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Arkadelphia men who pocketed $160k in puppy scam sued by Leslie Rutledge

Leslie Rutledge filed a lawsuit against two Arkadelphia men for creating deceptive websites and advertising AKC-registered puppies at discounted prices.

ARKADELPHIA, Ark. — Arkansas Attorney General Leslie Rutledge filed a lawsuit against Helda Berinyuy and Thierry Ekwelle, both of Arkadelphia, for creating deceptive websites and advertising AKC-registered puppies at discounted prices.

Hopeful families discovered after spending hundreds of dollars that the puppies were not real. 

Berinyuy was previously arrested for this scheme in 2019, but that did not deter either of them from continuing their “puppy scam” operation into 2021. The two used phony names, false promises, fake documents, and even COVID-19 fears to trick consumers into their trap. 

Berinyuy and Ekwelle are facing multiple violations of the Arkansas Deceptive Trade Practices Act (ADTPA).

“Thankfully, no puppies were harmed in this scheme, but sadly, these two men scammed hopeful and trusting would-be pet owners out of hundreds, and in some cases, thousands of dollars,” said Attorney General Rutledge. “I will not tolerate unconscionable scams that are so harmful to Arkansans. Help me stop awful scams like this by contacting my office if you experience any fraudulent scheme.”

This scheme was uncovered in late 2018, by a Central Arkansas grocery store manager who contacted local authorities to report two males who had visited the store multiple times – using multiple names – to pick up money, usually $500 to $700, using Western Union.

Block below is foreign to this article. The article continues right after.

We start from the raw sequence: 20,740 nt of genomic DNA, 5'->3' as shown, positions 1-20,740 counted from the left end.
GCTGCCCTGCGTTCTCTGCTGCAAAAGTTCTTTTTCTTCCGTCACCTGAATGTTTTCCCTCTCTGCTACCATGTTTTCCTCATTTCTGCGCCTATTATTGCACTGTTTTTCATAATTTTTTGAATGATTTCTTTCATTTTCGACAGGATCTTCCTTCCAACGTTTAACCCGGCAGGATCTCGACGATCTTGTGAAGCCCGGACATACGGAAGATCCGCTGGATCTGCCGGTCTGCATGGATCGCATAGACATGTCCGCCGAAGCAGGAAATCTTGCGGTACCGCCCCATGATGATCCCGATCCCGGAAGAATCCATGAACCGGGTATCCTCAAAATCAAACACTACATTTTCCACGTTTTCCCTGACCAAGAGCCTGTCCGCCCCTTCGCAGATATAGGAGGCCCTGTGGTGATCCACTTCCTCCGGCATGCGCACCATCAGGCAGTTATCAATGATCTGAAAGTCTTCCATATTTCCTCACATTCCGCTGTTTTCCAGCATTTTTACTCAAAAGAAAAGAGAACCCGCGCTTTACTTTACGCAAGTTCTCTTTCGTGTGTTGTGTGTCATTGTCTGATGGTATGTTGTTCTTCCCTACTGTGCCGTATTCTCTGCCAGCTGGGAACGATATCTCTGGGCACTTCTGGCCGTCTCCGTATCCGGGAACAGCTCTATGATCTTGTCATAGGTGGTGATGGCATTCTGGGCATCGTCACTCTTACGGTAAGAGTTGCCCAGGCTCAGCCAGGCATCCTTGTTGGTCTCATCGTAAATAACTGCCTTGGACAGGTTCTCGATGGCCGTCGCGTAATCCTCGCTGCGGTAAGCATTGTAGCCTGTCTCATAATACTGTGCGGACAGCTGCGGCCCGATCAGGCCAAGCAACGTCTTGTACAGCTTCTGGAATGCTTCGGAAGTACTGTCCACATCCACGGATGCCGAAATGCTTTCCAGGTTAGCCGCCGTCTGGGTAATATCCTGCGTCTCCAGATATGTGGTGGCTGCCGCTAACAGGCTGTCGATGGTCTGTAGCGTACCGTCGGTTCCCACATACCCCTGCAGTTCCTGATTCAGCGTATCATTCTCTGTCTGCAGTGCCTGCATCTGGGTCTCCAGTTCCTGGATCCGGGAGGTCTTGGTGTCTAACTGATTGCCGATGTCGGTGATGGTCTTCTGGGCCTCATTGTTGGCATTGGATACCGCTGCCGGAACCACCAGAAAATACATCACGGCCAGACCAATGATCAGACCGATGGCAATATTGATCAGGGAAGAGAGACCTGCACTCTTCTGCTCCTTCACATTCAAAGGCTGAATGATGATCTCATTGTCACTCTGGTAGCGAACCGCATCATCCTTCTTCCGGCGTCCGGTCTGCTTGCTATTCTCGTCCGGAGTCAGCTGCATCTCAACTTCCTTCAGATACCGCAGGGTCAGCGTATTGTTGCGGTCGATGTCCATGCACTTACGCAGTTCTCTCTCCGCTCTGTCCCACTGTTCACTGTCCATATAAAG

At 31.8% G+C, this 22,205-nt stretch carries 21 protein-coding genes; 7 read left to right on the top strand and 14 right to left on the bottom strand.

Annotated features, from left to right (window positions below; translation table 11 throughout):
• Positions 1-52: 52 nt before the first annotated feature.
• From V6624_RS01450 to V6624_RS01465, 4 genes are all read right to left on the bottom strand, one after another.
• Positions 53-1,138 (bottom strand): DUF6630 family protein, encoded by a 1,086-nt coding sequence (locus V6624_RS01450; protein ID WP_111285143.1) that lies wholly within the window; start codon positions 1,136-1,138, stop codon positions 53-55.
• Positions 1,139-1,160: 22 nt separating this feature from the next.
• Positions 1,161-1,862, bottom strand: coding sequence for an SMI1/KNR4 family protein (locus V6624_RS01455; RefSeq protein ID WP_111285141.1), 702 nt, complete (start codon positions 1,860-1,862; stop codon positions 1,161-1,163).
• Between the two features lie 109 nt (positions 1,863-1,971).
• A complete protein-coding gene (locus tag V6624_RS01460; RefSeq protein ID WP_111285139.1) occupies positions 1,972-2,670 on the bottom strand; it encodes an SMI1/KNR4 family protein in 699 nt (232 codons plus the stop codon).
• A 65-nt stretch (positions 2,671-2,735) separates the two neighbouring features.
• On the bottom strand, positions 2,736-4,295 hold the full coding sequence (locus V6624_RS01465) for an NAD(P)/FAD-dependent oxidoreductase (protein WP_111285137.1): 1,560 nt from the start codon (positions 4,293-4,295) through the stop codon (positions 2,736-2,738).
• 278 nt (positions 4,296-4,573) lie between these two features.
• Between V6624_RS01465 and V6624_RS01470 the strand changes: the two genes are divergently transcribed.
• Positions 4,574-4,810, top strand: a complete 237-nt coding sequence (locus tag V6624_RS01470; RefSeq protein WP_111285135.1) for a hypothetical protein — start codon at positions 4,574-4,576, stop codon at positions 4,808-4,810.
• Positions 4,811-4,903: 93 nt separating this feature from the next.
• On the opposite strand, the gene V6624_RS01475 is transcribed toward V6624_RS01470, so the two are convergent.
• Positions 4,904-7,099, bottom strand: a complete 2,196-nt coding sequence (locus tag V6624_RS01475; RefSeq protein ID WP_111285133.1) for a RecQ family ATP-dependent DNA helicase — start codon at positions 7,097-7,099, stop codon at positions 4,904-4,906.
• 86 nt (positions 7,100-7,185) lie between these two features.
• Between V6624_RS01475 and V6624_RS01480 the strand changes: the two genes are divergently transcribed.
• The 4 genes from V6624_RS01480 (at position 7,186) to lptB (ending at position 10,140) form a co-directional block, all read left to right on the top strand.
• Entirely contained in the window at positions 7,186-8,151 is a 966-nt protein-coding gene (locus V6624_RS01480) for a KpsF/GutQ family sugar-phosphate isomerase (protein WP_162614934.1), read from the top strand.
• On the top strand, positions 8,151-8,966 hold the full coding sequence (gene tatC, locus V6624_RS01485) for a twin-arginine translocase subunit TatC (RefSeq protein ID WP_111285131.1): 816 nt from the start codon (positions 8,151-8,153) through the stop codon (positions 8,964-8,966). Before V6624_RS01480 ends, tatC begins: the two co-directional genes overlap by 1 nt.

The Benton Police Department discovered that between May 2017 and January 2019, Berinyuy and Ekwelle fraudulently took more than $78,000 from consumers who believed they were paying for a new dog. 

Throughout their entire scheme, the two stole more than $160,000 from unsuspecting victims.

As internet fraud exploded during the coronavirus pandemic in 2020, Berinyuy and Ekwelle revamped their operation to avoid detection and began using numerous websites and several electronic payment platforms, such as Walmart Money Center, Zelle, Money Gram, and Western Union. 

After a website became known to consumers as fraudulent, they would take down that particular site and publish a new one in its place to target new animal lovers. Once consumers paid for a puppy, and in order to fleece them further, Defendants posed as representatives from the Little Rock Municipal Airport and told consumers that the airport required another $900 to ship the dog in a specialized crate. 

Once customers realized this was a scam, they would try to contact Berinyuy and Ekwelle - with no luck.

The Arkansas Attorney General’s Office received multiple consumer complaints about Berinyuy’s and Ekwelle’s scam. 

In Arkansas, each violation of the Arkansas Deceptive Trade Practices Act could result in injunctions and civil penalties of up to $10,000 per violation.